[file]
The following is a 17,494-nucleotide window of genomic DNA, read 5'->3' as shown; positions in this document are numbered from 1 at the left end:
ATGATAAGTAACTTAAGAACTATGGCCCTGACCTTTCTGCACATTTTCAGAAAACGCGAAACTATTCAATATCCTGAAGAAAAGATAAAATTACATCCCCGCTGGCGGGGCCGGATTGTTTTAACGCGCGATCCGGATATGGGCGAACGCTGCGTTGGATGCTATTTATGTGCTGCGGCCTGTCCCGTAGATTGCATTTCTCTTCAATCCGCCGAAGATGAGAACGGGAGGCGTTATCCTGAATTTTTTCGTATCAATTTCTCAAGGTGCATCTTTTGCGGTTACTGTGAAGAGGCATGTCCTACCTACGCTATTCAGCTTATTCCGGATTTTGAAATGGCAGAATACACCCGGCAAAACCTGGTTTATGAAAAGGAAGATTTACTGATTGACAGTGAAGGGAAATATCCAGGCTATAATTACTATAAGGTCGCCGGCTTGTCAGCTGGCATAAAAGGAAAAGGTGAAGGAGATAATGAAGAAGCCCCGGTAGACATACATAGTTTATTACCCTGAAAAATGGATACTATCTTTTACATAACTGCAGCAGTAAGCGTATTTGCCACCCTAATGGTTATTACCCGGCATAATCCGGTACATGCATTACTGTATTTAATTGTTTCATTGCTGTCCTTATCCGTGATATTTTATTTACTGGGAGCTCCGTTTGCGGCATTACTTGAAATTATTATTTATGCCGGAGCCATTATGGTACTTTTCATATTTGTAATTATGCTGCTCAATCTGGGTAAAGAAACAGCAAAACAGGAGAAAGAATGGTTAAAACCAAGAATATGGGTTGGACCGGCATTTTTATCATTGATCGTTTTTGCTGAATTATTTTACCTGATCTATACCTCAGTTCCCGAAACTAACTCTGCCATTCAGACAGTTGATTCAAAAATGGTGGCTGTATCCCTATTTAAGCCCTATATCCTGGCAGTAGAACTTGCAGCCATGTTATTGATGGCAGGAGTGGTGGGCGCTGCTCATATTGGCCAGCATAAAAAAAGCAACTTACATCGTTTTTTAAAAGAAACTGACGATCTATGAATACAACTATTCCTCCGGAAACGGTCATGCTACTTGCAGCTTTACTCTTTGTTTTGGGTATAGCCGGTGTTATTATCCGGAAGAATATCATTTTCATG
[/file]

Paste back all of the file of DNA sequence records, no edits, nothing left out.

The following is a 17,494-nucleotide window of genomic DNA, read 5'->3' as shown; positions in this document are numbered from 1 at the left end:
ATGATAAGTAACTTAAGAACTATGGCCCTGACCTTTCTGCACATTTTCAGAAAACGCGAAACTATTCAATATCCTGAAGAAAAGATAAAATTACATCCCCGCTGGCGGGGCCGGATTGTTTTAACGCGCGATCCGGATATGGGCGAACGCTGCGTTGGATGCTATTTATGTGCTGCGGCCTGTCCCGTAGATTGCATTTCTCTTCAATCCGCCGAAGATGAGAACGGGAGGCGTTATCCTGAATTTTTTCGTATCAATTTCTCAAGGTGCATCTTTTGCGGTTACTGTGAAGAGGCATGTCCTACCTACGCTATTCAGCTTATTCCGGATTTTGAAATGGCAGAATACACCCGGCAAAACCTGGTTTATGAAAAGGAAGATTTACTGATTGACAGTGAAGGGAAATATCCAGGCTATAATTACTATAAGGTCGCCGGCTTGTCAGCTGGCATAAAAGGAAAAGGTGAAGGAGATAATGAAGAAGCCCCGGTAGACATACATAGTTTATTACCCTGAAAAATGGATACTATCTTTTACATAACTGCAGCAGTAAGCGTATTTGCCACCCTAATGGTTATTACCCGGCATAATCCGGTACATGCATTACTGTATTTAATTGTTTCATTGCTGTCCTTATCCGTGATATTTTATTTACTGGGAGCTCCGTTTGCGGCATTACTTGAAATTATTATTTATGCCGGAGCCATTATGGTACTTTTCATATTTGTAATTATGCTGCTCAATCTGGGTAAAGAAACAGCAAAACAGGAGAAAGAATGGTTAAAACCAAGAATATGGGTTGGACCGGCATTTTTATCATTGATCGTTTTTGCTGAATTATTTTACCTGATCTATACCTCAGTTCCCGAAACTAACTCTGCCATTCAGACAGTTGATTCAAAAATGGTGGCTGTATCCCTATTTAAGCCCTATATCCTGGCAGTAGAACTTGCAGCCATGTTATTGATGGCAGGAGTGGTGGGCGCTGCTCATATTGGCCAGCATAAAAAAAGCAACTTACATCGTTTTTTAAAAGAAACTGACGATCTATGAATACAACTATTCCTCCGGAAACGGTCATGCTACTTGCAGCTTTACTCTTTGTTTTGGGTATAGCCGGTGTTATTATCCGGAAGAATATCATTTTCATG